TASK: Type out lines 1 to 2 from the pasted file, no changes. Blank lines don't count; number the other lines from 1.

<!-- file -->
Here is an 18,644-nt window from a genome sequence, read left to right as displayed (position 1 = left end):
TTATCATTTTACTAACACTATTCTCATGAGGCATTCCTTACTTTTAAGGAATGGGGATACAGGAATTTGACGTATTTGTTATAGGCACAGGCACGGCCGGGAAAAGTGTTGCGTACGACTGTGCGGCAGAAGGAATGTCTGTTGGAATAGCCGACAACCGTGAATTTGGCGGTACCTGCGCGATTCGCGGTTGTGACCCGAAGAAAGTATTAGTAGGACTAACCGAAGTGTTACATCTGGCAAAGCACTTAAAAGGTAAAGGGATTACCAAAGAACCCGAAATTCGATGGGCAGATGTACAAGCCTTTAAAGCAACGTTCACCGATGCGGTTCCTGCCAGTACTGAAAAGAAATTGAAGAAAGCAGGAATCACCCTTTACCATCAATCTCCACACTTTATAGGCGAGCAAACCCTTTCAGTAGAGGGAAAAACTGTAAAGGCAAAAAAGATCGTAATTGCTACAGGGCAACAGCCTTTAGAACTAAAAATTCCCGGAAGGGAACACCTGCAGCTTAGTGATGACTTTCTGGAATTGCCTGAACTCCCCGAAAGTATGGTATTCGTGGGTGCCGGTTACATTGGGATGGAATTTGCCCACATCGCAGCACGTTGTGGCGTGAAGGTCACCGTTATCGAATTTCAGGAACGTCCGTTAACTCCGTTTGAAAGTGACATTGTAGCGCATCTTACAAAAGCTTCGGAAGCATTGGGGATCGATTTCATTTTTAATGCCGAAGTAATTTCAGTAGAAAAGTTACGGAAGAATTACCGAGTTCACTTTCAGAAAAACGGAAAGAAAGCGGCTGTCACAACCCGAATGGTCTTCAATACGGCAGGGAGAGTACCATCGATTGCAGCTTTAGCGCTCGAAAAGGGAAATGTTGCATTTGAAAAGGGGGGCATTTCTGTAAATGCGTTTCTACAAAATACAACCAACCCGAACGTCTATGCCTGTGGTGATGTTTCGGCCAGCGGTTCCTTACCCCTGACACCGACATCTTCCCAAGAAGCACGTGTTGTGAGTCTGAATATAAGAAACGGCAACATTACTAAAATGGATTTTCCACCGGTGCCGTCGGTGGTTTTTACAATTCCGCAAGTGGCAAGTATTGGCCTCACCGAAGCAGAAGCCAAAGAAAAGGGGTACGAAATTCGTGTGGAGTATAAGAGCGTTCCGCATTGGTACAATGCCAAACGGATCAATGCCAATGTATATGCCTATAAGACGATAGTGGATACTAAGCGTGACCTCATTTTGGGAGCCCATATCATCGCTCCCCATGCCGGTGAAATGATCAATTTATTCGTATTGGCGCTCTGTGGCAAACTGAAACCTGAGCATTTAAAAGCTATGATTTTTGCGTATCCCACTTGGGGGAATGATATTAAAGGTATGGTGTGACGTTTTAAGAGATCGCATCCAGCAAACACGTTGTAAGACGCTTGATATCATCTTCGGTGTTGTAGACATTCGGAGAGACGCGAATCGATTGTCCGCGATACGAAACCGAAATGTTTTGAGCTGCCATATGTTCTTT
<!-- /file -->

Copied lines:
Here is an 18,644-nt window from a genome sequence, read left to right as displayed (position 1 = left end):
TTATCATTTTACTAACACTATTCTCATGAGGCATTCCTTACTTTTAAGGAATGGGGATACAGGAATTTGACGTATTTGTTATAGGCACAGGCACGGCCGGGAAAAGTGTTGCGTACGACTGTGCGGCAGAAGGAATGTCTGTTGGAATAGCCGACAACCGTGAATTTGGCGGTACCTGCGCGATTCGCGGTTGTGACCCGAAGAAAGTATTAGTAGGACTAACCGAAGTGTTACATCTGGCAAAGCACTTAAAAGGTAAAGGGATTACCAAAGAACCCGAAATTCGATGGGCAGATGTACAAGCCTTTAAAGCAACGTTCACCGATGCGGTTCCTGCCAGTACTGAAAAGAAATTGAAGAAAGCAGGAATCACCCTTTACCATCAATCTCCACACTTTATAGGCGAGCAAACCCTTTCAGTAGAGGGAAAAACTGTAAAGGCAAAAAAGATCGTAATTGCTACAGGGCAACAGCCTTTAGAACTAAAAATTCCCGGAAGGGAACACCTGCAGCTTAGTGATGACTTTCTGGAATTGCCTGAACTCCCCGAAAGTATGGTATTCGTGGGTGCCGGTTACATTGGGATGGAATTTGCCCACATCGCAGCACGTTGTGGCGTGAAGGTCACCGTTATCGAATTTCAGGAACGTCCGTTAACTCCGTTTGAAAGTGACATTGTAGCGCATCTTACAAAAGCTTCGGAAGCATTGGGGATCGATTTCATTTTTAATGCCGAAGTAATTTCAGTAGAAAAGTTACGGAAGAATTACCGAGTTCACTTTCAGAAAAACGGAAAGAAAGCGGCTGTCACAACCCGAATGGTCTTCAATACGGCAGGGAGAGTACCATCGATTGCAGCTTTAGCGCTCGAAAAGGGAAATGTTGCATTTGAAAAGGGGGGCATTTCTGTAAATGCGTTTCTACAAAATACAACCAACCCGAACGTCTATGCCTGTGGTGATGTTTCGGCCAGCGGTTCCTTACCCCTGACACCGACATCTTCCCAAGAAGCACGTGTTGTGAGTCTGAATATAAGAAACGGCAACATTACTAAAATGGATTTTCCACCGGTGCCGTCGGTGGTTTTTACAATTCCGCAAGTGGCAAGTATTGGCCTCACCGAAGCAGAAGCCAAAGAAAAGGGGTACGAAATTCGTGTGGAGTATAAGAGCGTTCCGCATTGGTACAATGCCAAACGGATCAATGCCAATGTATATGCCTATAAGACGATAGTGGATACTAAGCGTGACCTCATTTTGGGAGCCCATATCATCGCTCCCCATGCCGGTGAAATGATCAATTTATTCGTATTGGCGCTCTGTGGCAAACTGAAACCTGAGCATTTAAAAGCTATGATTTTTGCGTATCCCACTTGGGGGAATGATATTAAAGGTATGGTGTGACGTTTTAAGAGATCGCATCCAGCAAACACGTTGTAAGACGCTTGATATCATCTTCGGTGTTGTAGACATTCGGAGAGACGCGAATCGATTGTCCGCGATACGAAACCGAAATGTTTTGAGCTGCCATATGTTCTTT